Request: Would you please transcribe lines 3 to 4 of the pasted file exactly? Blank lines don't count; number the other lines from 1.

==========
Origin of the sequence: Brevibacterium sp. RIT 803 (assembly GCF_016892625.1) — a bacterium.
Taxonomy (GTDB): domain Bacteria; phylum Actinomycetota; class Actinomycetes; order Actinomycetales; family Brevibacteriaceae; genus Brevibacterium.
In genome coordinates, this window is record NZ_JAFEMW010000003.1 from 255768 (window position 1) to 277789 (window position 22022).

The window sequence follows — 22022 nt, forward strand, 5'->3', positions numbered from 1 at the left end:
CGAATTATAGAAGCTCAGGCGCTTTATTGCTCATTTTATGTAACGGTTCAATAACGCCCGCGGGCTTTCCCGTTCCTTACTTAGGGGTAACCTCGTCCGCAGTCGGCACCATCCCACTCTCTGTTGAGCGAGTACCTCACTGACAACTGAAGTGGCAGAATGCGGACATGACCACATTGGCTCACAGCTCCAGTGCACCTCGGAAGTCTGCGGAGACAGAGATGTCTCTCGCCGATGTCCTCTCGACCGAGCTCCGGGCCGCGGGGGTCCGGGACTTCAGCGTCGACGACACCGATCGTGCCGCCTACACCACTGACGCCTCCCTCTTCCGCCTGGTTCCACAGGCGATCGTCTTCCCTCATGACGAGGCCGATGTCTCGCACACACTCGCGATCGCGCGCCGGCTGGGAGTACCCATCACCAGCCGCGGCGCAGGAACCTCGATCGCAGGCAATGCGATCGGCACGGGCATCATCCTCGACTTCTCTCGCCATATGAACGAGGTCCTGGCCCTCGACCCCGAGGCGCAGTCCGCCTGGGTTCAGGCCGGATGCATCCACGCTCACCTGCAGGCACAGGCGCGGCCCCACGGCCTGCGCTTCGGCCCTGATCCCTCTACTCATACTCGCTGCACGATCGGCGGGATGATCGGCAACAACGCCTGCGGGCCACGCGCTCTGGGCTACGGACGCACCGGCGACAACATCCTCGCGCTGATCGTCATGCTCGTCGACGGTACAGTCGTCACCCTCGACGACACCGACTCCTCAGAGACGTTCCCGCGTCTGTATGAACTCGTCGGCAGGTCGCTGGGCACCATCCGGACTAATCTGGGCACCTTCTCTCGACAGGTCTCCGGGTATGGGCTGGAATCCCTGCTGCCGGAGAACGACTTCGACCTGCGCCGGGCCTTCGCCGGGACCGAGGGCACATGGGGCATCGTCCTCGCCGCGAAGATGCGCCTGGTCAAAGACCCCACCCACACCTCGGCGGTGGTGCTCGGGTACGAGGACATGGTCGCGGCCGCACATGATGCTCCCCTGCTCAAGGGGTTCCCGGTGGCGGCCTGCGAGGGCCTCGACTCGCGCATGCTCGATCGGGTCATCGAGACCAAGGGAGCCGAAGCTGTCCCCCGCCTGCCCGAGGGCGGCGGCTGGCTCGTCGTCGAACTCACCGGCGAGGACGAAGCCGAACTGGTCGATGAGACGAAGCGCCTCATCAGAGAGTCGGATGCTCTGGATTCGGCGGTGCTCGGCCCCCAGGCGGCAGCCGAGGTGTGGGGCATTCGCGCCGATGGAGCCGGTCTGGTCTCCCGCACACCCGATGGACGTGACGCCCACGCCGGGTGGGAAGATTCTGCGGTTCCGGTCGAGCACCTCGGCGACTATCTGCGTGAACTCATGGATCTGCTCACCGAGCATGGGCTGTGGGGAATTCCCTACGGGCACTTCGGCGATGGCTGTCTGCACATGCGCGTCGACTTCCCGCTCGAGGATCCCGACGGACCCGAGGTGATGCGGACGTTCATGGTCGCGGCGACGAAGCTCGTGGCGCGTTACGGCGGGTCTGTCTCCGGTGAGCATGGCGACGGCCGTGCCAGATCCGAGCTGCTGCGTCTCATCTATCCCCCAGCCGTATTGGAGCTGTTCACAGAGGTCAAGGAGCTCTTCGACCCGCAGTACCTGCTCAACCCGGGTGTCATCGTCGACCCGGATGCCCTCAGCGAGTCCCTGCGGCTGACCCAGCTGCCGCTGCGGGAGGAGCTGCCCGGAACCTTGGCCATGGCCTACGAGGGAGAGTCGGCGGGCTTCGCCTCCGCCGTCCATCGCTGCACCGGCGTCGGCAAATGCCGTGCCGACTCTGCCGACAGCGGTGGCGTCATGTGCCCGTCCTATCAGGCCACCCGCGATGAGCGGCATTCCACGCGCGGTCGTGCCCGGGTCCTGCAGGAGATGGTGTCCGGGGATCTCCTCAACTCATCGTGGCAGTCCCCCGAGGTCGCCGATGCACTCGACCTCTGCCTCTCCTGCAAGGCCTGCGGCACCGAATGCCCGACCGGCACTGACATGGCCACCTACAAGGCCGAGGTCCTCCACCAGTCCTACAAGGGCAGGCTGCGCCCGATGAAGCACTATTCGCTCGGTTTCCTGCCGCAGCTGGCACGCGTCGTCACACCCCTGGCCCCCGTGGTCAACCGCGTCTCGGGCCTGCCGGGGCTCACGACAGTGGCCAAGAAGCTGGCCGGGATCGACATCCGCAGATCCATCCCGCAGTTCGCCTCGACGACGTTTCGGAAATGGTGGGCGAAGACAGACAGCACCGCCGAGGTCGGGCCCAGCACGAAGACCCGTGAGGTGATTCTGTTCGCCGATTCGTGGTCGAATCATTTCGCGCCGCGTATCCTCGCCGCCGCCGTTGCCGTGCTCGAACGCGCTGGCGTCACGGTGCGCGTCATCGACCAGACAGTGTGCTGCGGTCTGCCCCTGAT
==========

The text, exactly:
In genome coordinates, this window is record NZ_JAFEMW010000003.1 from 255768 (window position 1) to 277789 (window position 22022).

The window sequence follows — 22022 nt, forward strand, 5'->3', positions numbered from 1 at the left end: